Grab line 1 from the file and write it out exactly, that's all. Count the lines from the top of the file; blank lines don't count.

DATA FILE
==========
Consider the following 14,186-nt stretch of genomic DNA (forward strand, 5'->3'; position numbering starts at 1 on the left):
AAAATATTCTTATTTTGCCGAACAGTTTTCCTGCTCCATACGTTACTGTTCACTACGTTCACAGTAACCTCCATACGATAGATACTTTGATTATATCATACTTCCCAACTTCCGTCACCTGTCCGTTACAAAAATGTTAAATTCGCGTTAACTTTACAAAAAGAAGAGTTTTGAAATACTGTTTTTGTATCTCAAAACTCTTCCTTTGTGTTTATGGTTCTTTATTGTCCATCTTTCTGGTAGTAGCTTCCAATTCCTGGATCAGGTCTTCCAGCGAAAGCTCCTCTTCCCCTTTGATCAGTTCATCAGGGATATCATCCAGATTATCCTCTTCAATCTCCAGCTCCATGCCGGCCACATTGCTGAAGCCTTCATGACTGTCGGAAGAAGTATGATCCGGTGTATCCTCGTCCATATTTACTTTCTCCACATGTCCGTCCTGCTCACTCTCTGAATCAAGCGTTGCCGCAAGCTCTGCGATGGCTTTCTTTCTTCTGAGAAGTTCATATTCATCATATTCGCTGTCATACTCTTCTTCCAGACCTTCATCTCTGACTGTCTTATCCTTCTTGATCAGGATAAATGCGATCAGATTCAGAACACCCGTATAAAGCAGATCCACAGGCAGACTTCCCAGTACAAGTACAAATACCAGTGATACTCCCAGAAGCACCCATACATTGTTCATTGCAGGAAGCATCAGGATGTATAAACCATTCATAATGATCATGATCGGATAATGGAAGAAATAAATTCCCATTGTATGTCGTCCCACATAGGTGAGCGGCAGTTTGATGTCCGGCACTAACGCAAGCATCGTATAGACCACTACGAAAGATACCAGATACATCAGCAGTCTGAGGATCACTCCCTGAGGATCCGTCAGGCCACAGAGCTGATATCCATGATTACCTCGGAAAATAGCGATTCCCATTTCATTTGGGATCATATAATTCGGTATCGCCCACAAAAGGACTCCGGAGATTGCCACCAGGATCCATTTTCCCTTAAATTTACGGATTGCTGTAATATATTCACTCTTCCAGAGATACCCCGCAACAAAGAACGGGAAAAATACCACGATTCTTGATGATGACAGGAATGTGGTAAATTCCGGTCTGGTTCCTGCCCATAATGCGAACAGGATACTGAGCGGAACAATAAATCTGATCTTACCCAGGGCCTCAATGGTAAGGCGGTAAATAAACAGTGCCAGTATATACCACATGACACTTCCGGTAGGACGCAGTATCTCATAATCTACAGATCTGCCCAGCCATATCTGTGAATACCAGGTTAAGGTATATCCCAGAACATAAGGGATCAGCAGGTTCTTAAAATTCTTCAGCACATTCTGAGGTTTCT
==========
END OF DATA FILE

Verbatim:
Consider the following 14,186-nt stretch of genomic DNA (forward strand, 5'->3'; position numbering starts at 1 on the left):